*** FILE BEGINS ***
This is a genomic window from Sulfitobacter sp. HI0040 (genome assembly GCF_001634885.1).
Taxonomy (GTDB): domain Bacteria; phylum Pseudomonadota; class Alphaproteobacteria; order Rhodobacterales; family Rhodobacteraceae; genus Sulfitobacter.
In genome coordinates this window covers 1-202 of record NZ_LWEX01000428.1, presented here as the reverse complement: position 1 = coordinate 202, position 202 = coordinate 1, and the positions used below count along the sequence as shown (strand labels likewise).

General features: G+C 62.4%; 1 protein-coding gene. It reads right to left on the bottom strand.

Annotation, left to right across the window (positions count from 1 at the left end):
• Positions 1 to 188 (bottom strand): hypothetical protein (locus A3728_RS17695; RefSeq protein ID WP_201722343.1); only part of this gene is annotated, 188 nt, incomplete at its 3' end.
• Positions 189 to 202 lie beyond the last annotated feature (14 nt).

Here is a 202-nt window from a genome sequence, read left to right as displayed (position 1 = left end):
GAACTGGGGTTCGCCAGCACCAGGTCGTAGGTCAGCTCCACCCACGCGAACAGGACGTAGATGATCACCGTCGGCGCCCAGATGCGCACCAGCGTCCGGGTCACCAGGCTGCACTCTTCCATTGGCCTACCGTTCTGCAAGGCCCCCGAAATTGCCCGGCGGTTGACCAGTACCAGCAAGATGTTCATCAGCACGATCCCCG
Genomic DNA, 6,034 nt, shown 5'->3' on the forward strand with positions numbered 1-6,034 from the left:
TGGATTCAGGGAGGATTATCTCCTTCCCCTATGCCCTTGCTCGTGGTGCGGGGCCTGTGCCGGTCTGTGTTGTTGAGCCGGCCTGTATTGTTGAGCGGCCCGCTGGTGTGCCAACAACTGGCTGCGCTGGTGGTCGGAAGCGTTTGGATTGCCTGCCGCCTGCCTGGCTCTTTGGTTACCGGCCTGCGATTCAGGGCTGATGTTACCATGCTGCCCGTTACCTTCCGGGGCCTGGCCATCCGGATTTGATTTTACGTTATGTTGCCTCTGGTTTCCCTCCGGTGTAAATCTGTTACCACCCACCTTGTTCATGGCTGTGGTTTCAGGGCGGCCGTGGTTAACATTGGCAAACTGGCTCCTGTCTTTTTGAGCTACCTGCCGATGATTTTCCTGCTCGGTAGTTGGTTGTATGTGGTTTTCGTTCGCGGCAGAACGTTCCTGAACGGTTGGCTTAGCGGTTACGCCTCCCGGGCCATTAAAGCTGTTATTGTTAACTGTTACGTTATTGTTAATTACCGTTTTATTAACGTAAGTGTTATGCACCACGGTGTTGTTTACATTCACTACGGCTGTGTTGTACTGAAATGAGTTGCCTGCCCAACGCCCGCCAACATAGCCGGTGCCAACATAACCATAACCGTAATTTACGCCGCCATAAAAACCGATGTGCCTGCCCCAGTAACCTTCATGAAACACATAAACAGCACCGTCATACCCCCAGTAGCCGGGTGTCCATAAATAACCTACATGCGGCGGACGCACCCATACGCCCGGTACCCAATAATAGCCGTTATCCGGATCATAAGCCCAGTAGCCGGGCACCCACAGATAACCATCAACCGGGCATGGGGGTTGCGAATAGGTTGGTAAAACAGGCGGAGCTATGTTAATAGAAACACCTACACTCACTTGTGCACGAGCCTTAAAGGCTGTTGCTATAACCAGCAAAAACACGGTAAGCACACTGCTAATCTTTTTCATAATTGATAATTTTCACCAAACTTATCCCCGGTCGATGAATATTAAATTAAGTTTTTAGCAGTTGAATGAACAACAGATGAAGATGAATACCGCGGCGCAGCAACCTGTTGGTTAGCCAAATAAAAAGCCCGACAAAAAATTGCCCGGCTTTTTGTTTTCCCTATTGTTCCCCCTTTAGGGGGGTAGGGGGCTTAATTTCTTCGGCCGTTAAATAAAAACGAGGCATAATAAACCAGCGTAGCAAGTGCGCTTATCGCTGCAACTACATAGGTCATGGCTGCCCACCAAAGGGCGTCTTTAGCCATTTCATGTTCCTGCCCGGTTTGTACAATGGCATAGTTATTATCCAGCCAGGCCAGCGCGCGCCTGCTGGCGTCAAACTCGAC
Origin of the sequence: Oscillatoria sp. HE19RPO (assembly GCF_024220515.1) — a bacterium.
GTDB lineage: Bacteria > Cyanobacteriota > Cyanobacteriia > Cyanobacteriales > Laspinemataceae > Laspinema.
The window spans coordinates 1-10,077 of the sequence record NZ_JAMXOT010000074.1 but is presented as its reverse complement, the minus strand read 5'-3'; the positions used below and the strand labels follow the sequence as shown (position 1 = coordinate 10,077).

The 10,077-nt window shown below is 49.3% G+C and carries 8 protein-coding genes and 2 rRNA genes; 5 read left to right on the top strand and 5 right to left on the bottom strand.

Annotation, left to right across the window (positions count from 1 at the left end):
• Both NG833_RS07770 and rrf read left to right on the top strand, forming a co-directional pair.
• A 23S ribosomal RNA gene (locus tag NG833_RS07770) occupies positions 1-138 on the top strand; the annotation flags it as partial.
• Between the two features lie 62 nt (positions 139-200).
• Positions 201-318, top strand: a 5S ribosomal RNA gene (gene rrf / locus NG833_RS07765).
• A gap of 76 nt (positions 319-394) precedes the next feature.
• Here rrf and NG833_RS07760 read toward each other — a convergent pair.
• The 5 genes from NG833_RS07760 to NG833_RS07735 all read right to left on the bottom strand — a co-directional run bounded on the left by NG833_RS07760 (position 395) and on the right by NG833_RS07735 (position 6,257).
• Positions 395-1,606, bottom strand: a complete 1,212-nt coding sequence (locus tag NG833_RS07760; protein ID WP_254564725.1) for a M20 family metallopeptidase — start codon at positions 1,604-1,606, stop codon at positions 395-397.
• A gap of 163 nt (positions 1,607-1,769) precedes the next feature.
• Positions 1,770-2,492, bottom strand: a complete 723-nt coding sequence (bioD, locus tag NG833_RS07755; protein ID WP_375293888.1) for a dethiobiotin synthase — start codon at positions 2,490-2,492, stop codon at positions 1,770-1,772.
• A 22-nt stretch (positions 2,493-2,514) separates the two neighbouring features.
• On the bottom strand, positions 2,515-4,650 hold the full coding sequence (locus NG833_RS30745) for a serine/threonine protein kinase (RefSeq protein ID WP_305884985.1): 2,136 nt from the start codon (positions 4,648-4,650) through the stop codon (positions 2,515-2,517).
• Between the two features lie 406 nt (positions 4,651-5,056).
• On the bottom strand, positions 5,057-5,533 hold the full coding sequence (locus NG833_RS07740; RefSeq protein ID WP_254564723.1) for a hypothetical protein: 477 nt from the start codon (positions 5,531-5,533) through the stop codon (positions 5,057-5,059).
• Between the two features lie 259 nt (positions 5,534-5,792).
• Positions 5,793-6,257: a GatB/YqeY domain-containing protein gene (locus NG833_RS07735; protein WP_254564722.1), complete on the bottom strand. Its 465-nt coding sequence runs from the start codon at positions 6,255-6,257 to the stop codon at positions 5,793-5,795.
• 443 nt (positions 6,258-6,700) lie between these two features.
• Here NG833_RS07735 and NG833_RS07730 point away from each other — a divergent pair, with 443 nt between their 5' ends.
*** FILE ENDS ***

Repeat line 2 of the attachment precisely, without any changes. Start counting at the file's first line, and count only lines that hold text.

Taxonomy (GTDB): domain Bacteria; phylum Pseudomonadota; class Alphaproteobacteria; order Rhodobacterales; family Rhodobacteraceae; genus Sulfitobacter.